Tom Cooper, Director of the Roundtable, spoke to more of Hamilton’s recent wins including 25 active living wage employers and recent work they’ve done with the province to limit and regulate predatory loan agencies.

After these great successes were addressed and celebrated, we broke off into dialogue groups to discuss how the Roundtable should move forward in five key areas: tools, connections, attitudes and narratives, policy and research, and meeting needs in the community. We considered what and who were missing from the Roundtable's current activities and how to bridge the gaps. It was quite exciting to particpate in this conversation which will go towards informing the HRPR's next strategy.

As a VC Partner attending my first HRPR meeting, a few reflections stood out as likely contributors to Hamilton's past successes and as influencers for its future success:

  •  Everybody had a place at the table. Even if it was someone’s first time at a roundtable meeting, their input was, desired, accepted and welcomed. A real and palpable sense of respect for community members and community values underlies the work of the roundtable. Hamilton "walks the talk".
  • The diversity of voices gave richness to the conversation. We know that in order to understand the root causes of poverty and levers for change, we need to understand who and what interacts to form the system in which poverty exists.  Individuals with various perspectives who are working in different parts of the system bring new breadth and meaning to the conversation about ending poverty. The range of voices involved with the HRPR is incredible and certainly informs how they work to leverage change.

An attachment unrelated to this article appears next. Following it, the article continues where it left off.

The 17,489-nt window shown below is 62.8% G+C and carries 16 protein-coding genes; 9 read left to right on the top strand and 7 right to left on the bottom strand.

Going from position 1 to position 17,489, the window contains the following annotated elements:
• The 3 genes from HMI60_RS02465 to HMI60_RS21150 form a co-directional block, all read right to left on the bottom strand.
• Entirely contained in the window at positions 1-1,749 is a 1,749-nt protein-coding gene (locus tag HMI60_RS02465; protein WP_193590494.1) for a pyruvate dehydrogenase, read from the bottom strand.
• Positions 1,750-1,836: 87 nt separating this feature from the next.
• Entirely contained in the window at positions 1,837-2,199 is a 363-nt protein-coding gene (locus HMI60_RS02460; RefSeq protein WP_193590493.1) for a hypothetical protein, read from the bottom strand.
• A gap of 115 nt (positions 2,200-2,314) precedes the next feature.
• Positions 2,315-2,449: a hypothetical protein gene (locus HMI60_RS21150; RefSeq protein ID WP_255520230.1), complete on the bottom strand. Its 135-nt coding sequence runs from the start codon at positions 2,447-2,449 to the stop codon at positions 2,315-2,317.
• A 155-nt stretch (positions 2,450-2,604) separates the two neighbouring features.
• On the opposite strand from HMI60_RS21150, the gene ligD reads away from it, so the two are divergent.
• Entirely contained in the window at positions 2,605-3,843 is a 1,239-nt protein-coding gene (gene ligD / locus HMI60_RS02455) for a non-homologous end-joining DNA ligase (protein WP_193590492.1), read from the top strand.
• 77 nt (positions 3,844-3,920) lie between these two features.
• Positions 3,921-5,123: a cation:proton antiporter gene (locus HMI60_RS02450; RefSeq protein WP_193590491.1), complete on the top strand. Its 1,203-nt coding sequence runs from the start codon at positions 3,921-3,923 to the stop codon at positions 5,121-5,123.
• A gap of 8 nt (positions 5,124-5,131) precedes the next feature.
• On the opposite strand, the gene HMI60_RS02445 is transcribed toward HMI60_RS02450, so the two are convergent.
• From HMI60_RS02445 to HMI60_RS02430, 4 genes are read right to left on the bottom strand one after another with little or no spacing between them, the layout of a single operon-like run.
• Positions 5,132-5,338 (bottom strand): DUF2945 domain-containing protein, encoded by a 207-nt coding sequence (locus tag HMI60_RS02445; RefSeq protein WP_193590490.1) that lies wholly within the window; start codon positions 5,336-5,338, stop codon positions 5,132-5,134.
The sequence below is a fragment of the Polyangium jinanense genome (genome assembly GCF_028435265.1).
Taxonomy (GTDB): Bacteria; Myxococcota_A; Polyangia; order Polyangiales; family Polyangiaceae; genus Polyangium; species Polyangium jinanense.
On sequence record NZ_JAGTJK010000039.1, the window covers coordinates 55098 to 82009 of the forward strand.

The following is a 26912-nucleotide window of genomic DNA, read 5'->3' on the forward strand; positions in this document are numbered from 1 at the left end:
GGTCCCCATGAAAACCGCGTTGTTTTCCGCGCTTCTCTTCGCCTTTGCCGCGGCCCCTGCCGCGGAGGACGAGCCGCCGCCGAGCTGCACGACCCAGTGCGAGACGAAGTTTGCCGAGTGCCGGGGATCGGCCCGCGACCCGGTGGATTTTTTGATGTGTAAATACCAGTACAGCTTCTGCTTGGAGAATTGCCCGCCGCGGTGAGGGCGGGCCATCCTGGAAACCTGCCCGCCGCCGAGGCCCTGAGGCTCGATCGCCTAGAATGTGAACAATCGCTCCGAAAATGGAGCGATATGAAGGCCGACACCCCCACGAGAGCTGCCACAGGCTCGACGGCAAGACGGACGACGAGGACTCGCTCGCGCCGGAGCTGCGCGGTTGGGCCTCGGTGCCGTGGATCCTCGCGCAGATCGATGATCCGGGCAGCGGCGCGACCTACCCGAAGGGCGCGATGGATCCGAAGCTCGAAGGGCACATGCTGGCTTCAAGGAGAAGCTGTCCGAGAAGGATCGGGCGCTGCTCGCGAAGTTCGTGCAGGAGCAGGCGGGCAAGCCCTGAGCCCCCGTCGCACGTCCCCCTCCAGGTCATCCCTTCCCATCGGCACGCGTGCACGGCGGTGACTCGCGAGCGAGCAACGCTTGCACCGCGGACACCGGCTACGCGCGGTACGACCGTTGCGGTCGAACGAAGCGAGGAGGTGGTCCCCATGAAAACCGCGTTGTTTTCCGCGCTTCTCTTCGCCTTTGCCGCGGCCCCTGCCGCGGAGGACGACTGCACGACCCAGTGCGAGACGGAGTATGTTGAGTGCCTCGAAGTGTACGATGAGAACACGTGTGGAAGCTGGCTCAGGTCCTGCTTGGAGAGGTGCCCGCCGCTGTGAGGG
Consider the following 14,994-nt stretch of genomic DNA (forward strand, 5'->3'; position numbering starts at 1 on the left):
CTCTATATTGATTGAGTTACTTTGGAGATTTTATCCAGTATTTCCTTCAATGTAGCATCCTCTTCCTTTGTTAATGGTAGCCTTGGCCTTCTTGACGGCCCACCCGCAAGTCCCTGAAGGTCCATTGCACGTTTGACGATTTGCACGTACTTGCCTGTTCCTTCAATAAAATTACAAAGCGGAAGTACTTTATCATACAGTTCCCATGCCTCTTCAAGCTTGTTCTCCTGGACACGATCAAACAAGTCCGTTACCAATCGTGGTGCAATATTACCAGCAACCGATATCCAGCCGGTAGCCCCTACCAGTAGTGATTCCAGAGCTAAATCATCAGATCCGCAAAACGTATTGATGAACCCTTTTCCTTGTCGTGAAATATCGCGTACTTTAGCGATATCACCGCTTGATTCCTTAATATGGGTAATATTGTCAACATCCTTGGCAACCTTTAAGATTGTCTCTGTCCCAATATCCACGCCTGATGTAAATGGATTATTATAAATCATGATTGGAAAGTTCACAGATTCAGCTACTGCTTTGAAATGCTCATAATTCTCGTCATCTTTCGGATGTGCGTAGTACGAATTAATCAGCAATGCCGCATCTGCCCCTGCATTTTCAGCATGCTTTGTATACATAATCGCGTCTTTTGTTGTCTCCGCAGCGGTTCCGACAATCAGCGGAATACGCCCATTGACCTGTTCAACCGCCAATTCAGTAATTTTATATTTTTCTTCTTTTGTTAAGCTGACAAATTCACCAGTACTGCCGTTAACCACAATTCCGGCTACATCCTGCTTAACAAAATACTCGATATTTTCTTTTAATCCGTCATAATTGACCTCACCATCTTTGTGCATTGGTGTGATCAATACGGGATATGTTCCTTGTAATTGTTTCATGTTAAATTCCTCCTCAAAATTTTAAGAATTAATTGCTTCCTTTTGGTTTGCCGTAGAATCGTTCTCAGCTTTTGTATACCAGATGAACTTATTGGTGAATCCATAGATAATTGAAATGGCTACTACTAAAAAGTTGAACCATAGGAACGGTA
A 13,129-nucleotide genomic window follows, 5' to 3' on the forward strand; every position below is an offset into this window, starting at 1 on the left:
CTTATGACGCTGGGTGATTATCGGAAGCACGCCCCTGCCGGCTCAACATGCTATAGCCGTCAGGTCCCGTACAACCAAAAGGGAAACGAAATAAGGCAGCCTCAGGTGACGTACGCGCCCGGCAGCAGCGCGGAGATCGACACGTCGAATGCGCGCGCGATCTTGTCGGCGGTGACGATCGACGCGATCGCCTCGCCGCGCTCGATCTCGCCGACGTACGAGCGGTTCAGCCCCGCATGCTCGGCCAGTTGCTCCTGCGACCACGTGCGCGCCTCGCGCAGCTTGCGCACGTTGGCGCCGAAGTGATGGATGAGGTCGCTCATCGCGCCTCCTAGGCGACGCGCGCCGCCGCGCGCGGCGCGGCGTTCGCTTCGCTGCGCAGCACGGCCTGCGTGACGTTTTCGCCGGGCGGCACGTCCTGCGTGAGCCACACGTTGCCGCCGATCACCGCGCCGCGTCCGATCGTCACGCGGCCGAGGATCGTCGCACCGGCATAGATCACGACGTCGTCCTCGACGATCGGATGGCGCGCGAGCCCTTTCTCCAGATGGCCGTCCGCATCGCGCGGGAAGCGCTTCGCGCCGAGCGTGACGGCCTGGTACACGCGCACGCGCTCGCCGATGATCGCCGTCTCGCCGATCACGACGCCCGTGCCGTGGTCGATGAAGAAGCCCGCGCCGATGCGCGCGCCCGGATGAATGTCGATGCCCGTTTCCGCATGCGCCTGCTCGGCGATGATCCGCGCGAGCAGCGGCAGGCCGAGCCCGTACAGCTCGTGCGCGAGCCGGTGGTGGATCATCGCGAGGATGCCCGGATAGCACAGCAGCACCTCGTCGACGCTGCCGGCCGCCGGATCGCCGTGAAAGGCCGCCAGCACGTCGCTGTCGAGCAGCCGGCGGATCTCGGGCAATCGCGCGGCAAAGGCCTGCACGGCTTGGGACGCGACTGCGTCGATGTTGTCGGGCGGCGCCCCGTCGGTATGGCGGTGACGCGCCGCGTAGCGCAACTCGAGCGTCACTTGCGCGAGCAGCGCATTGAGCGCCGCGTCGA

• There was space to celebrate success. So often we forget to acknowledge our successes because we’re so intent on diving into our next intervention but it’s truly a great way to engage and energize people. We must remember to take the time to celebrate what we’ve done well! Kudos to the HRPR for recognizing all the hard work that has gotten them to this point in their journey.
  • Our dialogue questions were underpinned by clear goals. Our dialogue was connected to a common agenda – HRPR’s priority areas and its north star - to make Hamilton the best place to raise a child. Group facilitators also helped to guide the conversation. When you know where you're going, it's a lot easier to get there.
  • People have the energy to push ahead. The energy in the room was tangible and it’s clear that the members of the HRPR are passionate and ready to tackle the road ahead.  I spoke with one staff person at the end of the session who told me she was reluctant to go on vacation because she loves it so much and can’t bear to be away from it. Now, that’s the type of energy that fuels community change!

In the Cities Reducing Poverty movement we’ve long recognized the HRPR for its bold leadership and willingness to push the political envelope. With fertile ground already set for the next decade of work, I have no doubt we’ll continue to see great things come out of Hamilton.

Thanks again to Tom, Jen and Celeste for allowing me to join you and the numerous other members of the HRPR for this momentus occasion!

·       > Visit the HRPR website

·        > Follow HRPR on Twitter

·        > Contact the HRPR